The 2020 India monsoon brought widespread and devastating flooding to Odisha in early September. Extensive reports of crop damage point to potential economic and food security issues for the region. Additionally, reports of large sand deposits over agricultural land will cause further delay to farmers who hoped to grow crops this year.
- The month of August was very wet across Odisha and surrounding states. More than 400 mm of rain fell in many central and northern areas of Odisha during this 30-day period.
- The map below shows the precipitation difference from the long-term normal in Odisha. The southern part of the region, while still quite wet was actually a bit drier than normal during this 30 day period.
Flooding in Odisha
Odisha experienced higher than normal rainfall in late August and early September which led to flooding across the state. In most places, more than 300 mm of rain fell when less than 100 mm was expected. The charts here illustrate the weekly rainfall totals from May – September 2020. These charts show the weekly precipitation (blue bars) compared to the long-term normal (2006-2019) (orange line) as well as maximum temperature. These charts highlight when the flooding occurred, shown by the blue bars exceeding the long-term normal. Periods that are drier than normal are circled in red, wetter than normal weeks are circled in blue.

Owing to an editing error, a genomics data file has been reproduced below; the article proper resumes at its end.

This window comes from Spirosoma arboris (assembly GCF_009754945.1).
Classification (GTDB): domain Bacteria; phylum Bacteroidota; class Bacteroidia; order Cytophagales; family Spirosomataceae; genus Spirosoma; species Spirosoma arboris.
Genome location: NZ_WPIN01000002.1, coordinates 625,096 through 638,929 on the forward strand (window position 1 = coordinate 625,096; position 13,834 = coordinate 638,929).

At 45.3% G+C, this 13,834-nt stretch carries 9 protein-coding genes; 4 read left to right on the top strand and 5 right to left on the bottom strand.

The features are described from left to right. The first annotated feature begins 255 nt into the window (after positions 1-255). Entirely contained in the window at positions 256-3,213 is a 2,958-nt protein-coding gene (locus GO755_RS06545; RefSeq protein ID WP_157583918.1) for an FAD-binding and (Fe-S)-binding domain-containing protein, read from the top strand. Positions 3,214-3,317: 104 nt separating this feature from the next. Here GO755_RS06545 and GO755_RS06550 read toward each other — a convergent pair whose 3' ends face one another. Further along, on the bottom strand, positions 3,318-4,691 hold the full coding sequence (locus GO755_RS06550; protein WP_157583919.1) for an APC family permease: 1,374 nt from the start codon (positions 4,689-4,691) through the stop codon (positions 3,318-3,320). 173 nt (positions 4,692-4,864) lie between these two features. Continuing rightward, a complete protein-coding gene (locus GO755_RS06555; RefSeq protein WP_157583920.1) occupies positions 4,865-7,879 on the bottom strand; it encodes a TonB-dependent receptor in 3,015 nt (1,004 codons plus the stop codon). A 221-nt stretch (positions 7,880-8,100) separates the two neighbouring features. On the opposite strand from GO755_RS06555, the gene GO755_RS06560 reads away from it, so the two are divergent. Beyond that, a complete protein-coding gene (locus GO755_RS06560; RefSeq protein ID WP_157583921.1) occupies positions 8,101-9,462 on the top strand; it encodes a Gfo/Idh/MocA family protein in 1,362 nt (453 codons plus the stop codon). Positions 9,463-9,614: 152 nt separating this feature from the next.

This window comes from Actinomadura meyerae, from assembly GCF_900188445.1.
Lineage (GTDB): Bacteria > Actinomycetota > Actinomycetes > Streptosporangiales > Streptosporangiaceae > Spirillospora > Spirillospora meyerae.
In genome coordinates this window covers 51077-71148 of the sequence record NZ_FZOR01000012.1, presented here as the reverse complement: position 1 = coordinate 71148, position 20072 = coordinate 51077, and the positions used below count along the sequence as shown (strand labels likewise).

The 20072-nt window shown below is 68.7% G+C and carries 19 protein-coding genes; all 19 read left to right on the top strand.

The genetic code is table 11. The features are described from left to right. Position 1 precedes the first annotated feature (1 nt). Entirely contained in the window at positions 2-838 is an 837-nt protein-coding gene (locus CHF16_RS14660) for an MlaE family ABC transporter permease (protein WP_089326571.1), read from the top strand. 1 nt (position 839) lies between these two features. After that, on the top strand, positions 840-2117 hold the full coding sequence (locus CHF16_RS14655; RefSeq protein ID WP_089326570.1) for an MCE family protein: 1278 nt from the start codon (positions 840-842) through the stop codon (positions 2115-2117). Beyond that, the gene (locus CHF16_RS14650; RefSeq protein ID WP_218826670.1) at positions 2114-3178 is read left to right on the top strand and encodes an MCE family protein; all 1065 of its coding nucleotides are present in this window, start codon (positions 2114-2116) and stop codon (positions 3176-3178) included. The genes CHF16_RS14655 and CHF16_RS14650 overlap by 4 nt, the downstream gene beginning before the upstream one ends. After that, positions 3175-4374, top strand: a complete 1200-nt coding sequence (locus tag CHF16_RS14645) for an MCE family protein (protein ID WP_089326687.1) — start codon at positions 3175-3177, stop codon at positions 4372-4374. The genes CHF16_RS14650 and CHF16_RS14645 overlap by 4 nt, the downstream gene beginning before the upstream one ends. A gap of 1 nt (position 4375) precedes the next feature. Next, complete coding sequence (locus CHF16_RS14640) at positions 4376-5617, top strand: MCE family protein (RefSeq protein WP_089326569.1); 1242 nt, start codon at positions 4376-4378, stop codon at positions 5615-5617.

As these weekly rainfall charts show, much of the state experienced heavy rainfall in late August. In many of these locations, the conditions were drier than normal in the weeks leading up to the flooding. This works against agriculture as farmers invest to fit the expected environmental conditions. Extreme events such as too much rain in a short time or too little over an extended time make the economics of farming untenable.
Implications and Recommendations
As erratic climate events become the norm, early warning systems must be strengthened to sufficiently warn communities of impending flooding. aWhere’s daily-updated data provides the historical observed data needed to make data-driven decisions as well as the current conditions to provide relevant information to farmers and officials on how weather is impacting crop production and water supply.
With accurate weather data, India can build resilience to weather variability and adapt to climate change. aWhere’s weather data and models help agriculture service and input providers, farmers and government agencies in India and around the world adapt to weather variability and deliver economic resilience to climate change. Other sectors impacted by climate change such as energy, health, trade (domestic and international) and infrastructure also benefit from aWhere’s weather data and analytical tools to generate actionable insights.